Eighth graders can be a tough crowd to please with graduation on the horizon. Mix in state standardized tests along with a four-day class trip to Washington D.C. and you have more students checked out than books at your local library.
This year I wrapped up the school year with kamishibais, traditional storyboards that originated in ancient Japan (great interdisciplinary tie-in!) Students were asked to create their own children-oriented kamishibais that included a simple earth or space science lesson from the school year. Initially confused by this task, I converted the children’s book, “The Falling Raindrop” into a kamishibai format and read the book to the class. I then distributed the project overview and rubric to the students for their review.
Students had about one and a half weeks to construct their kamishibai from brainstorm to final product. During that time our LLD instructor made contact with the nearby kindergarten teacher (they are conveniently related!) and arranged an hour’s time for our students to take the short walk over to the school to share their stories with an authentic 5 and 6 year old audience.
The power of an authentic audience reared its head immediately. Eighth graders previously coasting to the inevitable finish line began to work with a heightened sense of urgency, detailing illustrations, fine-tuning the story-line, reworking their vocabulary to be more “kid-friendly.” Some students, just days away from the deadline, announced to me, “Mr. Musselman, I need to start over, my book just isn’t good enough.” Nice.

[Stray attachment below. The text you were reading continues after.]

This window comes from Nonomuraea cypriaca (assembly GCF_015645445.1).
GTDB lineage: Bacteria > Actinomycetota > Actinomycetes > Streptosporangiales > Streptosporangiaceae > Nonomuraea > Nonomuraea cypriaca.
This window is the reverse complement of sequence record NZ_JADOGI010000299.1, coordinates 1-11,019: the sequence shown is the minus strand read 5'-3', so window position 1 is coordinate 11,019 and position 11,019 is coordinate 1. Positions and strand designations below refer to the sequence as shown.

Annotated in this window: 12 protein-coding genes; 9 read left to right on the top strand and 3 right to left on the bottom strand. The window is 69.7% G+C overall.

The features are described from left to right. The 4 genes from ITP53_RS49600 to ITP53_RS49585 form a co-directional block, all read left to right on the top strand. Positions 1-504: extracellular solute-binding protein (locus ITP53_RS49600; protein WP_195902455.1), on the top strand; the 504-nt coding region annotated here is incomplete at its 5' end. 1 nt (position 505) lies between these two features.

Admittedly, the kamishibai projects scientific value is limited (though there is something to be said about asking a student to synthesize their knowledge to something digestable for five-year olds.) But what might be lacked in scientific rigor is more than made up for in the many intangibles brought out through such a project. The need for thoughtful design was critical from early outlining to putting the final product together in a way that can be read easily to students. Presentation skills were at a premium and worked on over the days leading up to our trip with emphasis on reading rhythm, enunciation, and dramatic voice.
The trip to the elementary school was a huge success. Kindergarten and first-grade teachers alike raved about how well our students interacted with their kids and the quality of their stories and illustrations. They were impressed at how well our teenagers patiently listened to the little ones experienced an audience of their own, reading books from their desks when time allowed. But the greatest compliment came later when a thank you email anecdotely added, “after [the eighth-graders] left one student said, ‘That really makes me feel like writing and drawing my own book.’ “
Awesome. This project will undoubtedly become an annual experience for my students. Check out the videos below to see a few of our digitized kamishibais.